Endings, Beginnings and Nudity
A true taonga
On Saturday 5 December, Toi Tū Toi Ora opened at Auckland Art Gallery Toi o Tāmaki. Curated by Nigel Borrell (Pirirākau, Ngāi Te Rangi, Ngāti Ranginui, Te Whakatōhea), it is the largest survey of contemporary Māori art ever undertaken, and the largest exhibition ever to be staged in the 132-year history of the gallery.
With every level and room full of Māori stories addressing Māori knowledge and place in the most ambitious way, this exhibition is vast, uncompromising and simply epic.
Spanning seven decades with works by 111 artists, the exhibition is activated in its scale as it is by its name - standing tall – toi tū – and healthy – toi ora - attuned to today’s world and aspirations.
This show, more than any other, is a testament to the embedded lived experience declaring that Māori have never or ever will be left out of the monumental shifts, and a proof to the major coordinates that will lead us to the greater accountability of Te Tiriti o Waitangi.
Brilliantly framed by the complexity of the multi-layered Māori creation story, the art is activated and united, as are the artists across their generations, time and practice. The overall success and magnitude of the show is owed to the strength of the non-linear curatorial direction feeding into the contemporary and the reality of whakapapa, built around artworks and narratives of the living.
There are over 300 works presented that are clearly shaped by technology and materiality of their time spanning from sculpture, painting, jewellery, photography, printmaking, clay-making, body adornment, digital media, film and installation art, all stunningly captured and shot on an iPhone by filmmaker Chelsea Winstanley and narrated by Taika Waititi.
The show begins in the realm of Te Kore/Te Pō, in the eternal and long darkness that truly reveals that nothing is not just one thing, moving into Te Ao Mārama the coming of light and unveiling stories of past, present and future cyclically connected in Te Ao Māori. Borell’s interview on RNZ is worth a listen.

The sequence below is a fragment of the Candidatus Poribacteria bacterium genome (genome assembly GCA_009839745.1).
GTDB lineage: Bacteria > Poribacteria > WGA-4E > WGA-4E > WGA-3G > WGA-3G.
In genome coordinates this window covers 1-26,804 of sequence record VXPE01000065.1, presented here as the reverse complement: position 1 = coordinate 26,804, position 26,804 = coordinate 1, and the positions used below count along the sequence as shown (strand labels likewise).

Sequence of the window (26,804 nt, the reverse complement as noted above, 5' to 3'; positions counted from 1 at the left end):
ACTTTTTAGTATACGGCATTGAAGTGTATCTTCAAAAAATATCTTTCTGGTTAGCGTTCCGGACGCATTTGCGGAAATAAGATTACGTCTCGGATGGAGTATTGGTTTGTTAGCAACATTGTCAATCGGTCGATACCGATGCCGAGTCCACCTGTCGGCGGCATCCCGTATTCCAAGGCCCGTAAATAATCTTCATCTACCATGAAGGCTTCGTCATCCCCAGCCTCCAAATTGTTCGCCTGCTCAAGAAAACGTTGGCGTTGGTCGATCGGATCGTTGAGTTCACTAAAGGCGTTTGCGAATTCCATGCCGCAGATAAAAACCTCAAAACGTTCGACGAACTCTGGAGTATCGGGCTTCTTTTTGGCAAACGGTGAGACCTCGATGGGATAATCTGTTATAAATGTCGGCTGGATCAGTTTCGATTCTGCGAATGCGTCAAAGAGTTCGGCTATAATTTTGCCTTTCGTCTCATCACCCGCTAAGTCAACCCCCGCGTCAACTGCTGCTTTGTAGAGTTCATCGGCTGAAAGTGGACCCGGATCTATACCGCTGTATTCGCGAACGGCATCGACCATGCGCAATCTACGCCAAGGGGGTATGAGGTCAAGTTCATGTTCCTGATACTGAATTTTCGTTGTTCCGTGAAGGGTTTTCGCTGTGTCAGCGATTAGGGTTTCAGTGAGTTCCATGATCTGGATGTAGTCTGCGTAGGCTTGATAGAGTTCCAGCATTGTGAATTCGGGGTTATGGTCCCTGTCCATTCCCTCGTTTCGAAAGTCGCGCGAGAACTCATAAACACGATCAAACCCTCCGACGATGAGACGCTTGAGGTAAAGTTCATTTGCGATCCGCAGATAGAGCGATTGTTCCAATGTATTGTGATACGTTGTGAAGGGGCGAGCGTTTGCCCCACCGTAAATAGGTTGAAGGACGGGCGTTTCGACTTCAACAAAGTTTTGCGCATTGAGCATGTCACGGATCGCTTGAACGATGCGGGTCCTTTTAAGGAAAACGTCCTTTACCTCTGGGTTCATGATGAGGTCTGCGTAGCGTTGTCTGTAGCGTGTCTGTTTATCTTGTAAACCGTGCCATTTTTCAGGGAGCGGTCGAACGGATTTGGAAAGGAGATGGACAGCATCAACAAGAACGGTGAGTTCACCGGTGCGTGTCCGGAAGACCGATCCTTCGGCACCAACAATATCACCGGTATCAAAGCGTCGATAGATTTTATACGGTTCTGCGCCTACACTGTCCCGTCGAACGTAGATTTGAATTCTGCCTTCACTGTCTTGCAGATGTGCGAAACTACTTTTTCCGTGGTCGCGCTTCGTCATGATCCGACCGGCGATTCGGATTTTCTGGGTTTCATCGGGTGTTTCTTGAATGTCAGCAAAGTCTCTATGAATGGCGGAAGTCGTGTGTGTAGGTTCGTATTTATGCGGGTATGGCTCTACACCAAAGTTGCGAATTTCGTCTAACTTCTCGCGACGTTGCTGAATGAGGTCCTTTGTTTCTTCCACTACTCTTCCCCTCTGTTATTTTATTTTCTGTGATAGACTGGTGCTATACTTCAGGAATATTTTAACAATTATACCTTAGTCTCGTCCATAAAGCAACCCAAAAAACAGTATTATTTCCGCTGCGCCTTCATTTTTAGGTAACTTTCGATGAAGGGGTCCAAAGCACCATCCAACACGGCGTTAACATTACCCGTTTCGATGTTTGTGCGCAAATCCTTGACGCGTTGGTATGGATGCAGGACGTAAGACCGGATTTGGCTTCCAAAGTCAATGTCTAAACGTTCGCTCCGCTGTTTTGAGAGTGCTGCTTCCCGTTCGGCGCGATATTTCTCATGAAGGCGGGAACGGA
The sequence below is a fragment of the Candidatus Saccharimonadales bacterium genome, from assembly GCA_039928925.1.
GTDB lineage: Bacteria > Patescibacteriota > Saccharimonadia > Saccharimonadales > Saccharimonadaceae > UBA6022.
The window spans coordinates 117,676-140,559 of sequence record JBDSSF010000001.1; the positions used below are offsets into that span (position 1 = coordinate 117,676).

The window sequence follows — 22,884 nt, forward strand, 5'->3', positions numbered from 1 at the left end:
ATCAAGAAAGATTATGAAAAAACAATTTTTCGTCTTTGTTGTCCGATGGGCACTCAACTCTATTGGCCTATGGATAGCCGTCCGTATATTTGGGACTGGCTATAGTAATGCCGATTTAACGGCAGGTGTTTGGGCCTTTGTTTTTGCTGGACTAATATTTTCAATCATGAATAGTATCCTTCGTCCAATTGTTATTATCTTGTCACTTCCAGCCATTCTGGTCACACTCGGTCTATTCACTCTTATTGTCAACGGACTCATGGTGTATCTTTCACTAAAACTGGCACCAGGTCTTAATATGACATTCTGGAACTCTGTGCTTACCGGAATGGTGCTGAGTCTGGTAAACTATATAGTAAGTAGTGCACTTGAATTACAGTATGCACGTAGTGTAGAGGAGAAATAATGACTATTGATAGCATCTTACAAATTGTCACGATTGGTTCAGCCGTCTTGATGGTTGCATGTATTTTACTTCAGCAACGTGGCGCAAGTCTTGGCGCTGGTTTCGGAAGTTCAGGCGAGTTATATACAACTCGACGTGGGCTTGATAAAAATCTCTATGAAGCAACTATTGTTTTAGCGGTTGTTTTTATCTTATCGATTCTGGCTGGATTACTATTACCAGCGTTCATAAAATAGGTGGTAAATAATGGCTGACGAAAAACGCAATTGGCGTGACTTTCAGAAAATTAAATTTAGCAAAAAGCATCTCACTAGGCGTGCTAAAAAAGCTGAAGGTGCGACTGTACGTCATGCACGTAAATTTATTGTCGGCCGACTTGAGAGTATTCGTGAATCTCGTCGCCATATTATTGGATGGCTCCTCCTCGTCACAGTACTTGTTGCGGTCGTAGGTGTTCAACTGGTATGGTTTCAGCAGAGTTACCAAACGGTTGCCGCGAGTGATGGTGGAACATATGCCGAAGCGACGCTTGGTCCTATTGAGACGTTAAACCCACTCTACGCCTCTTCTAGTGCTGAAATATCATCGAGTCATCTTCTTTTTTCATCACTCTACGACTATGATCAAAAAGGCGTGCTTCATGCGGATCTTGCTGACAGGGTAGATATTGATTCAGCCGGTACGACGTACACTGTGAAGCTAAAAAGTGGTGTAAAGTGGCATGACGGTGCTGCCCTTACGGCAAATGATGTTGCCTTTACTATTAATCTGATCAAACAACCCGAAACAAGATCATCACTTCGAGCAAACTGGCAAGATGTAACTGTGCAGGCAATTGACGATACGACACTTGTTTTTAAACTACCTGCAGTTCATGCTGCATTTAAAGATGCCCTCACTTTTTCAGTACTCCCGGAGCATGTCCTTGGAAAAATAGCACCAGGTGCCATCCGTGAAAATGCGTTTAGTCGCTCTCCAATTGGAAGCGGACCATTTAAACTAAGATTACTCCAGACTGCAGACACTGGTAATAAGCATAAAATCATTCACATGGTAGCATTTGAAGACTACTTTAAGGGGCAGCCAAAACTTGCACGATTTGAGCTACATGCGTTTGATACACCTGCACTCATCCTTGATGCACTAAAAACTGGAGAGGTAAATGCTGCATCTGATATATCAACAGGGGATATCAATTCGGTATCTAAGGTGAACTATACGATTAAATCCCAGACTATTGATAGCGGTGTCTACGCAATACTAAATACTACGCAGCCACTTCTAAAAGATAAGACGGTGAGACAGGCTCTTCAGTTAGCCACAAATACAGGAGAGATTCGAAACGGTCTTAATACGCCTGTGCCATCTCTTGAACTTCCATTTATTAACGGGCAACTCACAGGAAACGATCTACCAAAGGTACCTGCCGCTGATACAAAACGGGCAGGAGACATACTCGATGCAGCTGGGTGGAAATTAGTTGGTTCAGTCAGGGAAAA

It’s exciting to bear witness to the magnitude of celebration that Toi Tū Toi Ora is about to bring into our hearts as a gift for so many over the coming months, and no doubt many years and generations to come.
A gift for so many over the coming months, and no doubt many years and generations to come.
This was particularly felt on the opening night as artists, friends, allies and accomplices showed up adorned with badges bearing the initials NB of the exhibition visionary Nigel Borell, underlined with words ‘not today coloniser’. The badge is a symbol of Borell’s curatorial activism, that truly reveals the incongruences and tensions within institutions and the intimidation that is exerted by progressives that come with initiatives that endanger them.
NB – NOT TODAY COLONISER badge.
Sometimes with something as monumental as this show, comes difficulty of being critical. Leonie Hayden captured this complexity perfectly in her latest piece on The Spinoff. Much of what was planned this year was cancelled or postponed, or in the case of Toi Tū Toi Ora, expanded into so much more, with newly commissioned works of unprecedented scale and beyond the footprint as satellite exhibition in the Britomart precinct.